anywhere between recommended tire pressure and max tire pressure will help save fuel and be safe
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51stovi
All-Star Author Nashville

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Message Posted: Jan 27, 2014 7:36:39 AM

Interesting reading all the debate.
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Houckster
Champion Author Atlanta

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Message Posted: Jan 24, 2014 4:01:19 PM

THIRSTYV8SUV writes: yea not sure what's up with mythbusters on the higher PSI. my assumption was always that higher PSI resulted in better MPG due to less resistance (less surface contact)
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I didn't see the Mythbusters show but you are correct. As long as the pressure in the tire remains at or below the max PSI rating on the sidewall, the tire should roll more easily with higher pressures because the tire doesn't deform or flex as much thereby reducing friction.

As for losing traction, higher pressures do reduce the size of the tire patch but if one is using a higher PSI to save fuel, it is likely that the person will also be driving more slowly making the reduced traction a nonissue. In my own personal experience, the loss is inconsequential. I've been running my tires as 44/40 as opposed to the OEM recommendation of 30/30. I've had no problems with these pressures and it looks like I'll get about 80K out of the tires.

Of course no one needs to run that much over the OEM specs. The vast majority of improvement will be realized at 4-6 PSI over the OEM spec. I also believe it is best to have a higher PSI in the front tires since they handle more weight.

[Edited by: Houckster at 1/24/2014 4:02:21 PM EST]
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twt
Champion Author Virginia Beach

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Message Posted: Jan 23, 2014 5:46:30 AM

When you over inflate, you lose traction.
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thirstyV8suv
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Message Posted: Jan 22, 2014 7:43:52 PM

yea not sure what's up with mythbusters on the higher PSI. my assumption was always that higher PSI resulted in better MPG due to less resistance (less surface contact)
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The_Waysiders
All-Star Author Georgia

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Message Posted: Jan 20, 2014 6:58:45 PM

Dangerous to overinflate.
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marlboroman311
Rookie Author California

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Message Posted: Jan 20, 2014 3:34:14 PM

of course they do. Less rolling resistance.
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dassfg
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Message Posted: Jan 20, 2014 2:51:57 PM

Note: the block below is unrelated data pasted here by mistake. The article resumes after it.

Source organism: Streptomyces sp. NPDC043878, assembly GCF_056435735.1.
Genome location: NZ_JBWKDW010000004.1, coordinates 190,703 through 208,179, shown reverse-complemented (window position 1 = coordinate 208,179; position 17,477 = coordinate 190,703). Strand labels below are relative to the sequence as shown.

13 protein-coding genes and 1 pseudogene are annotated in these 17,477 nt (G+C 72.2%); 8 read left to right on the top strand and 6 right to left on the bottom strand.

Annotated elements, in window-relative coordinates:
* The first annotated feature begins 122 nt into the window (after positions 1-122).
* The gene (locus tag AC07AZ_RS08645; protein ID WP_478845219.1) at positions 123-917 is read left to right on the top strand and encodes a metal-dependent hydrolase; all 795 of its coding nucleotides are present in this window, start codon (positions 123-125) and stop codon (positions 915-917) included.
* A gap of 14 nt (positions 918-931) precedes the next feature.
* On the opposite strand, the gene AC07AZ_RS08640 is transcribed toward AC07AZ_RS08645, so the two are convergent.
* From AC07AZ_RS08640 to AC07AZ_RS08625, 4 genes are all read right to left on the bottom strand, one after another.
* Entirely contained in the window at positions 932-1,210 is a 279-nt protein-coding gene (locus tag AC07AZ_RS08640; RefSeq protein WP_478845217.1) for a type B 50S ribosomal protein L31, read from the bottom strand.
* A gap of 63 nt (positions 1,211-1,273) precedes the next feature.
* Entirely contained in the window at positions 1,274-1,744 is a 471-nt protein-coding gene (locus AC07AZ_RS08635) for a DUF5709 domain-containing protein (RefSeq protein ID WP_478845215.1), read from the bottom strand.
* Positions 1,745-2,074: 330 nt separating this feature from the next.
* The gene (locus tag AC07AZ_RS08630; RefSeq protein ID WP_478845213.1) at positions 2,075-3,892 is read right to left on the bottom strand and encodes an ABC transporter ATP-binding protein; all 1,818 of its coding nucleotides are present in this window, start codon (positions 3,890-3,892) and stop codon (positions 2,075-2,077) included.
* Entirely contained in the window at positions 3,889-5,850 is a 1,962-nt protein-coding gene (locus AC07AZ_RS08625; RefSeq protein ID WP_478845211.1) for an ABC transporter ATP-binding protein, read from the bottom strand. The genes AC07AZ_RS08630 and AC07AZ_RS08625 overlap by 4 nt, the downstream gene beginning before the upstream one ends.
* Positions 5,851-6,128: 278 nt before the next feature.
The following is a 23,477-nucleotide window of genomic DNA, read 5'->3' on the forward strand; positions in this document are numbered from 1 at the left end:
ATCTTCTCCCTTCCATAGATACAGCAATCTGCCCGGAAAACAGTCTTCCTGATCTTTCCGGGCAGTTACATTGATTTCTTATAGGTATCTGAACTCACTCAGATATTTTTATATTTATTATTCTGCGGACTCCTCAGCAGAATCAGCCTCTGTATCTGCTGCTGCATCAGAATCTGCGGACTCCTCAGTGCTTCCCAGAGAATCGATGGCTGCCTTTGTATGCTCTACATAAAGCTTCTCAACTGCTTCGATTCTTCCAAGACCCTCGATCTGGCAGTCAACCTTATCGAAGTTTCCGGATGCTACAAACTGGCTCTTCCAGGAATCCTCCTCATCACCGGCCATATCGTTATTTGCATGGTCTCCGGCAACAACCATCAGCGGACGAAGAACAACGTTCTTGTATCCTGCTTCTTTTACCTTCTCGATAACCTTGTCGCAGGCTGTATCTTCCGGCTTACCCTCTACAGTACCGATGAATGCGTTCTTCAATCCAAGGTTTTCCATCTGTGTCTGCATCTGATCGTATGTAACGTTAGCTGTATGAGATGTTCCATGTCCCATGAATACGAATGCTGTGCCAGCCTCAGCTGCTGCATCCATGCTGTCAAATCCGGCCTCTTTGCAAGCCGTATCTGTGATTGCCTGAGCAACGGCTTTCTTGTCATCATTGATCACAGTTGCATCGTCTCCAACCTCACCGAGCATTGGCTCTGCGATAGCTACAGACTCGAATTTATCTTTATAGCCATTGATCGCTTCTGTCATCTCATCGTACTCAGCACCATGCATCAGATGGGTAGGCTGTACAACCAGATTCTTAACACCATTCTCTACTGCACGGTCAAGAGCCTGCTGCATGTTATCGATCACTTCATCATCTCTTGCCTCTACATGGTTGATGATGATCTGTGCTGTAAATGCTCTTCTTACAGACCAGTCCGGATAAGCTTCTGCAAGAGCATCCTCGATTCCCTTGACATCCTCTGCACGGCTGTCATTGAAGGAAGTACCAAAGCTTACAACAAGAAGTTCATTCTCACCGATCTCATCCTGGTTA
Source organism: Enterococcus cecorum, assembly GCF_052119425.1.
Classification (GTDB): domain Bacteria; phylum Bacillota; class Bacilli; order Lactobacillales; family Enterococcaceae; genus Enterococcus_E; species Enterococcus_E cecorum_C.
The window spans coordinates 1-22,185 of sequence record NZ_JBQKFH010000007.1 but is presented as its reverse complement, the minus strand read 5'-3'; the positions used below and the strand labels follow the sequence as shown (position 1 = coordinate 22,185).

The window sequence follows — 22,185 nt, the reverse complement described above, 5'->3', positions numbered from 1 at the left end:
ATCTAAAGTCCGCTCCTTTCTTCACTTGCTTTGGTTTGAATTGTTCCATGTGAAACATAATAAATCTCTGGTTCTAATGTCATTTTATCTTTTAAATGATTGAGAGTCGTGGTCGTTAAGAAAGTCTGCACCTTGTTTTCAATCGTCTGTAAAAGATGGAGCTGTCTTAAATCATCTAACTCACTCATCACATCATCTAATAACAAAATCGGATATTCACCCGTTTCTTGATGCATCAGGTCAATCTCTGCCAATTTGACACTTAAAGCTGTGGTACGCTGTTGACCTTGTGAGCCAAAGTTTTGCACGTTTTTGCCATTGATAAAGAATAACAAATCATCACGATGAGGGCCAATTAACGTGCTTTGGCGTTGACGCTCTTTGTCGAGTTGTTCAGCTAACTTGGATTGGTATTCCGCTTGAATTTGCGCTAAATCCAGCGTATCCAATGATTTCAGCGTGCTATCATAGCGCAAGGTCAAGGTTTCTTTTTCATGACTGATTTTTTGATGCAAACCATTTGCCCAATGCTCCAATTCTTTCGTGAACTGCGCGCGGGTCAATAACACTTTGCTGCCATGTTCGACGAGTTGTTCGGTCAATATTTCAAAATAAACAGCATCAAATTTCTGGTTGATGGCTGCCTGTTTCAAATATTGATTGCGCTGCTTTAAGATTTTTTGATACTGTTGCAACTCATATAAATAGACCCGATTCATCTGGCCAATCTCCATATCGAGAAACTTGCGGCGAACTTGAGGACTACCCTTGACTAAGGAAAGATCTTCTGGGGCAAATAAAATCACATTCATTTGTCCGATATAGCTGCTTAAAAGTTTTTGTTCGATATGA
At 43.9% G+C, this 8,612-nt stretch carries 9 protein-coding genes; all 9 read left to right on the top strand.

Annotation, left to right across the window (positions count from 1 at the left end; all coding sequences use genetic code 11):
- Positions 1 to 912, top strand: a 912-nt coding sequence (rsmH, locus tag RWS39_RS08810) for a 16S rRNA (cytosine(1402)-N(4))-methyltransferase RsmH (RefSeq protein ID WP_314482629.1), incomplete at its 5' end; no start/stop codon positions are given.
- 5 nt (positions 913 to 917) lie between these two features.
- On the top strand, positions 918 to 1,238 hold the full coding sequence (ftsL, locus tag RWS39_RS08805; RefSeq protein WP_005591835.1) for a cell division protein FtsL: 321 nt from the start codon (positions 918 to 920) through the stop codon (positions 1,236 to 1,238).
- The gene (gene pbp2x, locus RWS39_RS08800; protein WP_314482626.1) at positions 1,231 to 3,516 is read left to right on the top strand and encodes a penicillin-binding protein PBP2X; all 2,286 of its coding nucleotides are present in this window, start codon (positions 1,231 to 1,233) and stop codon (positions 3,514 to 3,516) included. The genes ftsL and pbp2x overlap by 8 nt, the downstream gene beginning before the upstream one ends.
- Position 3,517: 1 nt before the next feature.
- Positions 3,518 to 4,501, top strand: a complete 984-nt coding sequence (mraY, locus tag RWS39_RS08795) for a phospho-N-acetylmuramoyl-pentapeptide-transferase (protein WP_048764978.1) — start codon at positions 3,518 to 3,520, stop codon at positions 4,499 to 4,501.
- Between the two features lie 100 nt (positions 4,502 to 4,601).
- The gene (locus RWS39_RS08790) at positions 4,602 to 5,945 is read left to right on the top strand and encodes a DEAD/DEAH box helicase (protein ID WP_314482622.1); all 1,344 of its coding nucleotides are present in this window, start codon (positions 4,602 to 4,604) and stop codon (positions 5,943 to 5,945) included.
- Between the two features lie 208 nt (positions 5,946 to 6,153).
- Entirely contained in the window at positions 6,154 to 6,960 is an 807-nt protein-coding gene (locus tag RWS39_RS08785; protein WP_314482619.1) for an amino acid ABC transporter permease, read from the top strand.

Absolutely -- keep them aired up
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ricebike
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Message Posted: Jan 20, 2014 1:29:10 AM

i usually add a few psi at the front, because they take more wear-n-tear at the shoulders of the tires (due to turning)
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atdes
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Message Posted: Jan 19, 2014 11:40:41 PM

yes, but decrease in tire life, handling and rougher ride. May also shorten life of suspension system and alignment
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herbiepopnecker
Champion Author British Columbia

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Message Posted: Jan 19, 2014 10:39:28 PM

200 psi. Every inch in increased tire diameter saves a fortune!
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poetdog73
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Message Posted: Jan 19, 2014 3:45:08 PM

I stay with the 35psi (4cyl so my mpg is ok
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Psusennes
Rookie Author Indiana

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Message Posted: Jan 19, 2014 2:57:08 PM

I've tried higher pressures. It does increase mileage somewhat. But over extended time, tire wear in center of tread occurs.
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GLM4205
Champion Author Toledo

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Message Posted: Jan 19, 2014 2:31:01 PM

So what happens to the manufacturer's tire pressure???
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traffic cop
Champion Author Boston

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Message Posted: Jan 14, 2014 1:11:03 PM

It's important to note that the major advantage, according to iaqxf's OP (now 10 years ago!) was 6.2% at 5 psi over OEM. Adding 20 psi over that produced only .6%. Talk about the Law of Diminishing Returns!

I run 4-5 psi over OEM. My main reason is that Toyota's (2009 Sienna) TPMS tends to give me false positives. A few extra pounds gives me more time before the idiot light comes on and I have to check it.

And yes, I know, Houckster, I should be manually checking pressure anyway. So many things to attend to. Any report (other thread) on Ethanol Defense?